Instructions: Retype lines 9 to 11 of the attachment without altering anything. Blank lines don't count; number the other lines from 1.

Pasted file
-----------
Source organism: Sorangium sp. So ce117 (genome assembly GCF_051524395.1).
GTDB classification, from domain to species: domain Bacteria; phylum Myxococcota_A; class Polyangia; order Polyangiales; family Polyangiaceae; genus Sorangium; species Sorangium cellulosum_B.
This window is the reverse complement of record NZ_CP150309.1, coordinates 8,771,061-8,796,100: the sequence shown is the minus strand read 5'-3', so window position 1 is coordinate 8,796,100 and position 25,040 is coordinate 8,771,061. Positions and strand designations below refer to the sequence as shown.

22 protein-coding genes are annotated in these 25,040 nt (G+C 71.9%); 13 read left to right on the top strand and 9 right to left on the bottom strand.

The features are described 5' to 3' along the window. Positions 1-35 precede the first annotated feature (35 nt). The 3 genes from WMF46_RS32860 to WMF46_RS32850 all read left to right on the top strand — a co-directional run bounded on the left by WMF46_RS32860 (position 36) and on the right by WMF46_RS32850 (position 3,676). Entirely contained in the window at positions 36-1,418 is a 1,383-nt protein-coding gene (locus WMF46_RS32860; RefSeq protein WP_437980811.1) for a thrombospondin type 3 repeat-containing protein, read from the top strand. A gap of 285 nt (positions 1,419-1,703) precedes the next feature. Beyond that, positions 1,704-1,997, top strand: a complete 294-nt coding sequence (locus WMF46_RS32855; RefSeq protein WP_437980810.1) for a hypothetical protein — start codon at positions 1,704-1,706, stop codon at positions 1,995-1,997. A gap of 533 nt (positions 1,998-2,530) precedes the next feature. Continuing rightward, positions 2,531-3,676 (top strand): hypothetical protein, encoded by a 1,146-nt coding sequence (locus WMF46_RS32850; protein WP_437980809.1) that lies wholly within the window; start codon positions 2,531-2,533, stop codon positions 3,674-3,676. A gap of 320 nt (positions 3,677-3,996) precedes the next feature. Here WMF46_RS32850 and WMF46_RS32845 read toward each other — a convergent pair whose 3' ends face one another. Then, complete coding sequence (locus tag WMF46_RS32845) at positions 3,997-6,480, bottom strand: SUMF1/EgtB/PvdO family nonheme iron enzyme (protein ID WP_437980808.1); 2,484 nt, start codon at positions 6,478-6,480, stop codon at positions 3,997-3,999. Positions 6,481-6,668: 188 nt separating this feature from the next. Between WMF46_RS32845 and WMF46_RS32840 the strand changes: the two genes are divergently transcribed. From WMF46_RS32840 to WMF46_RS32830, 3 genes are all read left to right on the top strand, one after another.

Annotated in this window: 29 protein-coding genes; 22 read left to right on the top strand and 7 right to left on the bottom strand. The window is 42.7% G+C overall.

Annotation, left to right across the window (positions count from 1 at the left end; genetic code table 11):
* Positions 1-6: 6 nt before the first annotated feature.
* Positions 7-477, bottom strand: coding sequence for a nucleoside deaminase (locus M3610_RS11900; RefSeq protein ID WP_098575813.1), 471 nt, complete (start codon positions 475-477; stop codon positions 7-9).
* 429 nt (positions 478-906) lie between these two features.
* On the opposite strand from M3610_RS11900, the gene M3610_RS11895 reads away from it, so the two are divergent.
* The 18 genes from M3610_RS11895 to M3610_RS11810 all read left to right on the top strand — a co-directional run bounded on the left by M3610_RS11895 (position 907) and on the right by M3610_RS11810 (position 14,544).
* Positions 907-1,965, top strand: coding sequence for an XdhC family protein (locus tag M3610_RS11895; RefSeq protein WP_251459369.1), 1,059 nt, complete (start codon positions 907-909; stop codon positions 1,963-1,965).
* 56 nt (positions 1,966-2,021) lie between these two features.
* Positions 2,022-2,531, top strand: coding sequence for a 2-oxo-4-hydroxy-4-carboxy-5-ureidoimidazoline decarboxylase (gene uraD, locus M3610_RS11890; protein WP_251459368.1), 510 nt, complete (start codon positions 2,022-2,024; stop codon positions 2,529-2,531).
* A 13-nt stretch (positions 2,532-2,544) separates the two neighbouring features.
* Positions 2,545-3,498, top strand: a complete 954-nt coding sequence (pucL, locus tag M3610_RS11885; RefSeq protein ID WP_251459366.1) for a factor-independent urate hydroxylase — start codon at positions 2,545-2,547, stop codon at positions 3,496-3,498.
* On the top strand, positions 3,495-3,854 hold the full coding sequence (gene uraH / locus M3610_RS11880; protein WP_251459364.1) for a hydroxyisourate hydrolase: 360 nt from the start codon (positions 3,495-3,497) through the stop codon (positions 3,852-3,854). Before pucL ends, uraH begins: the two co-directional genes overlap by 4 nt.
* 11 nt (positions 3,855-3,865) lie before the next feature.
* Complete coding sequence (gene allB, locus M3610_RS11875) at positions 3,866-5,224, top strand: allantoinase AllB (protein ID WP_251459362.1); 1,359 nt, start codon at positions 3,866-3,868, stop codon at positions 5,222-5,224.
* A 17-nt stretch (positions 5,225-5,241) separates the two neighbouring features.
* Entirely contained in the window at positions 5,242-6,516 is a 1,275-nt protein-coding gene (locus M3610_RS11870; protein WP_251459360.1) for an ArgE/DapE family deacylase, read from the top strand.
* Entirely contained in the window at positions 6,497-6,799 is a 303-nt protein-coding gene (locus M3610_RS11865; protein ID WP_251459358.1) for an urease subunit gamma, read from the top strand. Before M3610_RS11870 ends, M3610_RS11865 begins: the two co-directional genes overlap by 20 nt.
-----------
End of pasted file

* Positions 7-477, bottom strand: coding sequence for a nucleoside deaminase (locus M3610_RS11900; RefSeq protein ID WP_098575813.1), 471 nt, complete (start codon positions 475-477; stop codon positions 7-9).
* 429 nt (positions 478-906) lie between these two features.
* On the opposite strand from M3610_RS11900, the gene M3610_RS11895 reads away from it, so the two are divergent.